The nothingness of Nullarbor

Australia - Posted On

Sebastien writes, Olivier translates:

It’s my first desert I ever cross. Desert is defined by the fact that there is no Human being, not the fact there is no life. In the Nullarbor, wild life is spread out and of an extreme beauty for the one who takes time of seeing it. Only this waterless and treeless area does not welcome human. Maybe it does explain why it changes so much human behaviour for it best. Here the usual western suspicious well known from hitchhikers disappears to the profit of the friendly carefulness. Are we looking a bit lost or tired? A car stops: “- hey do you need help? Cold beer maybe?”

We had ahead of us 1200kms with neither shops nor any houses. Information gathered on the Internet tell us it’s not easy to get water from roadhouses on the way. 

About the food supply, Olivier thought about organizing some drop foods after having met Andrew, a cyclist who had a puncture on the side of the road some weeks earlier. His wife was actually going to cross the Nullarbor just before us. Why not giving her some bags of food so that she could drop them on the way in the different roadhouses? That’s what we did and we managed that with complete success and therefore had not to worry at all to get our stomach full every day out there, beautiful!

About the water, everyone met before on the way professed that we would go into real trouble out there! Extreme high temperature, and super dry conditions… Quite worried, we load our bikes with 14L each in the beginning. How deceiving! We only got 40°C+ once or twice, had tailwind all along and water was nothing but easy to get, from the cars passing or even better from all the ‘grey nomads’, those people having retired and enjoy their time with their caravan travelling all around the country. Very often we get ‘extra’ as a cold beer, or a bit of fresh food, veges, straight out from the fridge, it’s delicious and we get to meet the people who are worth a nice story as well!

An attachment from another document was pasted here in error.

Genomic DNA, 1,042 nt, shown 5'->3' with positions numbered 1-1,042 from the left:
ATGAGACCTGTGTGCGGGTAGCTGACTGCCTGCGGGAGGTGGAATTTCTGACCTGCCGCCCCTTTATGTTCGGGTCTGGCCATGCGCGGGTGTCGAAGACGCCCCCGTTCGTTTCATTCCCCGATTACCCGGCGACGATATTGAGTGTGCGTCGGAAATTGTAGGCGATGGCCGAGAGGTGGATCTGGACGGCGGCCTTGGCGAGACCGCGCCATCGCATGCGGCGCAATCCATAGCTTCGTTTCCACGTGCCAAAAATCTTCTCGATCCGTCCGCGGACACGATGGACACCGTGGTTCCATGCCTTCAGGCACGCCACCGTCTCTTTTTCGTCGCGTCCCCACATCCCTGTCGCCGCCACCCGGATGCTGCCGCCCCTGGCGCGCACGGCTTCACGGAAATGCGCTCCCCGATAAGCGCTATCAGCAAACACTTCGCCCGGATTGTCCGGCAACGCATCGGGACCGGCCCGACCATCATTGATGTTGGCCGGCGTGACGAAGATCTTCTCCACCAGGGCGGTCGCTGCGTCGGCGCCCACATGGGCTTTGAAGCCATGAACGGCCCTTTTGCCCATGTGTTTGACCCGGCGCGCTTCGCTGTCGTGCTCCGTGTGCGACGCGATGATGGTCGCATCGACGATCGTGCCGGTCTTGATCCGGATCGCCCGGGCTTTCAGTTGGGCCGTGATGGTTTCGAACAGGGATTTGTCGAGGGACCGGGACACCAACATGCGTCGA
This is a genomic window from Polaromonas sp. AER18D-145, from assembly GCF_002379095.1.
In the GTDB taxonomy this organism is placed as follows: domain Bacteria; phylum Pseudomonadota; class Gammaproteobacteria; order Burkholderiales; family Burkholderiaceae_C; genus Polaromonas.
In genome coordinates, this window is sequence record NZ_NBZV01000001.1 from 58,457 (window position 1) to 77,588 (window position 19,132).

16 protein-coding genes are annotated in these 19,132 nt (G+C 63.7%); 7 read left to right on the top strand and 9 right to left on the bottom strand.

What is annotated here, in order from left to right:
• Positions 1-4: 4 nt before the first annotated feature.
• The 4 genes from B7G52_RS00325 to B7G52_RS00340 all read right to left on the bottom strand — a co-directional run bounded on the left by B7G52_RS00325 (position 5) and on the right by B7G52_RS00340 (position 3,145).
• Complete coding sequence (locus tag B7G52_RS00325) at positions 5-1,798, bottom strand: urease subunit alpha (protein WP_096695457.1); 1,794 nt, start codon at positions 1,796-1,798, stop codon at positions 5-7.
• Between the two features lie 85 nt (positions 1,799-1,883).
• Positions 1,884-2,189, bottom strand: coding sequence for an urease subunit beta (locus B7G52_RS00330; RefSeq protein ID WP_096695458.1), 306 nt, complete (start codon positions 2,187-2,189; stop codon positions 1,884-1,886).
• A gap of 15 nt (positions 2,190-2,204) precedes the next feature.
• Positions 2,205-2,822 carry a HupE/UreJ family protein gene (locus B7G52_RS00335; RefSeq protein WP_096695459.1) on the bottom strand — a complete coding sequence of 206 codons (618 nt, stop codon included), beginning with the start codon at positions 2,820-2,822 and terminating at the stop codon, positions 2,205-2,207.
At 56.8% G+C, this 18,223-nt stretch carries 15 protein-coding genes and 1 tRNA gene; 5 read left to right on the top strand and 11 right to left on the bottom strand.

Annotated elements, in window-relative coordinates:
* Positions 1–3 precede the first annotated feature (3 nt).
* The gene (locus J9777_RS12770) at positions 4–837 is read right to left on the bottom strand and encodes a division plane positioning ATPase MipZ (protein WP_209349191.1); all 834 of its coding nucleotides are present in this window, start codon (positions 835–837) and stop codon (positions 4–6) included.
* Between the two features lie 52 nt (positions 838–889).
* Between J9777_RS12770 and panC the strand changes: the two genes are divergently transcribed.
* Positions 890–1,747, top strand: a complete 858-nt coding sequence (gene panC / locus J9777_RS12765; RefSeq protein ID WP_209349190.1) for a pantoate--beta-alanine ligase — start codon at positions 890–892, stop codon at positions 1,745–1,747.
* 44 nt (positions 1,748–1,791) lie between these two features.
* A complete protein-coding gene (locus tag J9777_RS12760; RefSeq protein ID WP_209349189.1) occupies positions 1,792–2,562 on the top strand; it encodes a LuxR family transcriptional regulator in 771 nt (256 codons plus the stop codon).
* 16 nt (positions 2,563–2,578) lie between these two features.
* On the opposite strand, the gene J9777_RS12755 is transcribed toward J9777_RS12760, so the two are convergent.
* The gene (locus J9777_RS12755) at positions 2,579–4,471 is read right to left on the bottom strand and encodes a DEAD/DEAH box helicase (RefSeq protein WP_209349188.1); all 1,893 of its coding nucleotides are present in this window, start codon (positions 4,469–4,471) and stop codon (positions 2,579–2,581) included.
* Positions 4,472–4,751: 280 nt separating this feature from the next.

Olivier writes:

Since ages we had talked about the crazy idea to use a kite to pull our bikes through the desert. Having now tried it on the beach of Torquay, with some NASA wings kindly made and offered by Porcher Sport / Gavin Mulvay, NZ, it’s now time to try for real. 

However the huge road trains are not joking when they pass 100+km/h just nearby us. And the traffic is much heavier than expected. It’s a busy road! This tends to scare Seb who decides not to risk his neck into this. Having more experience and determination on the matter, I still decide to take it out… A few sessions validate the idea, even though I quickly see the limit of such design for the wings. They don’t ‘fly’ enough to really go on a good angle against the wind and the best I take out of it is a 20 knots wind 80° angle from facing us. This means sideway wind a little bit front. And here only the kite actually give me extra speed and easiness for a good 40kms that day, leaving Seb quite behind, meaning the kite is helping for real, epic!

With tailwind it becomes pointless: the wing collapses with lack of wind in it and a tailwind makes it so easy on the bike that a kite isn’t necessary anymore, unless going uphill for a long time.

This is also the best part of the trip with the pair of us, as there isn’t much else to do but keep on pedalling all day. This helps to flatten down the arguments coming between us. And we really enjoy the company of each other at that time, which is very much positive.

Not only did we got out kites out, but also did we use our paraglides on the hills close by Eucla, where the Bight’s cliffs get back inland. We have a few flights but the wind tends to force a bit and when I lift up the wing once more, it takes me back, right toward the (busy and dangerous) road. I collapse urgently the wing but still I find myself in a huge bush, the wing flapping desperate on the road. I see an immediate danger as there are many big vehicles passing fast, and if any catch my wing, I’m in serious trouble! A couple a curious stopped to watch, this is time for them to help and I got the thing out of danger quite quickly. This was a good lesson of humility against the wind strength. 

When we get to Esperance, after 2200kms made in 21 days, we know we accomplished something great, worth the try. It’s then quite relieving to take some days completely off the bike, resting and FLYING!